The Feds solved that problem by makeing it law that it was a Native only enterprize, untill recently.

    Later herds were smaller with larger "grazing grounds" and were marketed only to local consumers, and the Caribou grew back in numbers. During the Depression, grazing and land care were taught to the remaining herders up this way by YCC people, and thats when science first stepped in and began recording such.
    Before that , the last time a big loss in Caribou that was well known was from 1883-1884 when Krakatoa blew and the summer was a diaster around the world, the winter was bone cracking cold too, killing all the weak and sick for sure, and animals and people up this way starved.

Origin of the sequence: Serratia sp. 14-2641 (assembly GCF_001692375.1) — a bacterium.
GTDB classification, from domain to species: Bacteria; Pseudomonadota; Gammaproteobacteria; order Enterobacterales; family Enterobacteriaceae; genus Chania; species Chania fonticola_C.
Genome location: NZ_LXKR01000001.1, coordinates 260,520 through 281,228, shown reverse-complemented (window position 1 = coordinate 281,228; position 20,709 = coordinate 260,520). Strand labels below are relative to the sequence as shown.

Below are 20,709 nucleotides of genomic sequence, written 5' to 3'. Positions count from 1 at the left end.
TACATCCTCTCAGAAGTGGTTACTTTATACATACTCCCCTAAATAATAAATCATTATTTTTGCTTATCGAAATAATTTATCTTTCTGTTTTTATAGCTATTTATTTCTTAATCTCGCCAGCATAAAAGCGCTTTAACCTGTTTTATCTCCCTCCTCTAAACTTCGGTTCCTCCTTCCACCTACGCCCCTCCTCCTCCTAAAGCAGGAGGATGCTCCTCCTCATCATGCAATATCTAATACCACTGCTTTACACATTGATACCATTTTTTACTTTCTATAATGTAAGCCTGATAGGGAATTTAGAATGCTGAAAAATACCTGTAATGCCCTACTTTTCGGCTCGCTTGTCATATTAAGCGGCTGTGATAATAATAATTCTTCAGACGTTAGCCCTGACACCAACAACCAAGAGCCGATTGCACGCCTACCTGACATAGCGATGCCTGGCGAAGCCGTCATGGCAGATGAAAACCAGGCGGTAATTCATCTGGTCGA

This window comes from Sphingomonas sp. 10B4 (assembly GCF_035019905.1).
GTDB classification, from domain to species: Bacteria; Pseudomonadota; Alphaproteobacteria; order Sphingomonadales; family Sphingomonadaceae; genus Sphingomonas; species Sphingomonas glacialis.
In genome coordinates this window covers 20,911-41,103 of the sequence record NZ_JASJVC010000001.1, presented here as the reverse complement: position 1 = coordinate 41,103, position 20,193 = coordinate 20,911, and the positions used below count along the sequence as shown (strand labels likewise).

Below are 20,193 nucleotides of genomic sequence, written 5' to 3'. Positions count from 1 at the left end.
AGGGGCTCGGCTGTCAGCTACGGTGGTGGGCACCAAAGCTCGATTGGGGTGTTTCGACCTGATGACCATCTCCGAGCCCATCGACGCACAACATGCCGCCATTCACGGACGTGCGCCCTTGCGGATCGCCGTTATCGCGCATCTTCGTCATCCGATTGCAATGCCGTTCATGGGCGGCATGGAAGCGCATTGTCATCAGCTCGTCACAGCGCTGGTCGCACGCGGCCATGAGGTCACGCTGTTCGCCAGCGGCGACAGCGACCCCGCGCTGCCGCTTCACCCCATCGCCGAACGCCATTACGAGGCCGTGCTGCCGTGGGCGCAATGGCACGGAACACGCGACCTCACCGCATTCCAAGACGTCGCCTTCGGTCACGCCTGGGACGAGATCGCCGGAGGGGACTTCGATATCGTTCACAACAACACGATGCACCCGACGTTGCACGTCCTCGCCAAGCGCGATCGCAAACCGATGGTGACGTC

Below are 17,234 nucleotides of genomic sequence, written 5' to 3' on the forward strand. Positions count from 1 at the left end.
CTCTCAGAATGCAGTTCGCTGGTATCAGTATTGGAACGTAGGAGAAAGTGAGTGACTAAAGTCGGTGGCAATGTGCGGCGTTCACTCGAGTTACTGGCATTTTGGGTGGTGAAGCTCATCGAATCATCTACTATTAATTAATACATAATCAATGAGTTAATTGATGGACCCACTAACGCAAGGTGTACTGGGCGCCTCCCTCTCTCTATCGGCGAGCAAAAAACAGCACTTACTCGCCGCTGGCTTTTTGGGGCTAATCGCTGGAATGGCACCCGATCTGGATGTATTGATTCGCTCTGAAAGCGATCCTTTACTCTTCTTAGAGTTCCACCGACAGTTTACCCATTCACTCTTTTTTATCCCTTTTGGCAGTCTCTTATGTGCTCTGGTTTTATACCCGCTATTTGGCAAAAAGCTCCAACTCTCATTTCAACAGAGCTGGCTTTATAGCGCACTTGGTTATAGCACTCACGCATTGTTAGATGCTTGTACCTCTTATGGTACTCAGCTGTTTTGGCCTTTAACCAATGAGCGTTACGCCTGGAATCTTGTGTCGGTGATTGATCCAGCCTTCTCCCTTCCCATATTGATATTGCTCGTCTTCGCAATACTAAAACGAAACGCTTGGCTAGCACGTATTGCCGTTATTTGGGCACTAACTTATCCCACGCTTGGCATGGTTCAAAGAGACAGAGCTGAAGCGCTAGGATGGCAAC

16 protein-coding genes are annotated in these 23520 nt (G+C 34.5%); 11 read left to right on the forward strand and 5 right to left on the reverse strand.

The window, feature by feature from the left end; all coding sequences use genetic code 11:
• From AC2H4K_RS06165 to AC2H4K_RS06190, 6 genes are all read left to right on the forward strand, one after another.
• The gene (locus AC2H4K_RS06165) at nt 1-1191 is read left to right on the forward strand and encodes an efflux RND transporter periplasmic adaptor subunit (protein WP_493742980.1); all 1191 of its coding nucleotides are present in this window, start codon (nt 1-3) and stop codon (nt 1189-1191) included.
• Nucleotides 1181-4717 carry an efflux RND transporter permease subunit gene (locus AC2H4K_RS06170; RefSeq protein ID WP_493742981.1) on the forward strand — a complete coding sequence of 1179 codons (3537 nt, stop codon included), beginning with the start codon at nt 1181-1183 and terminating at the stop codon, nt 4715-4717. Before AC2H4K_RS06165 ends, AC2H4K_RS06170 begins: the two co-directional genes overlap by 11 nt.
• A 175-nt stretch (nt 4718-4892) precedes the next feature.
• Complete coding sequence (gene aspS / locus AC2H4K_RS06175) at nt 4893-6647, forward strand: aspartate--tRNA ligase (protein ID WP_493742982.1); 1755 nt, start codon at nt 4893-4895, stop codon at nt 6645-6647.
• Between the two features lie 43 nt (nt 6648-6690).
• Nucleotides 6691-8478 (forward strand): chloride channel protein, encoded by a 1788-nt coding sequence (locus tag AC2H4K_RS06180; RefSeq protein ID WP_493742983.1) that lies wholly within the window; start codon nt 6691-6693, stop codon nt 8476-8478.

Mary Shelly wrote "Frankinsteins monster" while cooped up inside from the cold weather that summmer.......
    Fabulous info.
    Yours may be the single most interesting posting I've ever read here! lol.




    Mike, thanks for the thread...
    Proud to be an American!

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    Member MARV1's Avatar
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    The caribou would always migrate down as far as Southern Norton Sound every year and people in our area would easily get fresh meat throughout the winter and enjoy something different. Now with all the commercialization of hunters coming in when the first herd reaches Kotz makes it difficult as alot of the 'bou are turned around due to hunting pressures by outsiders and plane traffic... Transporters won't admit to harrassing of the herds but it happens.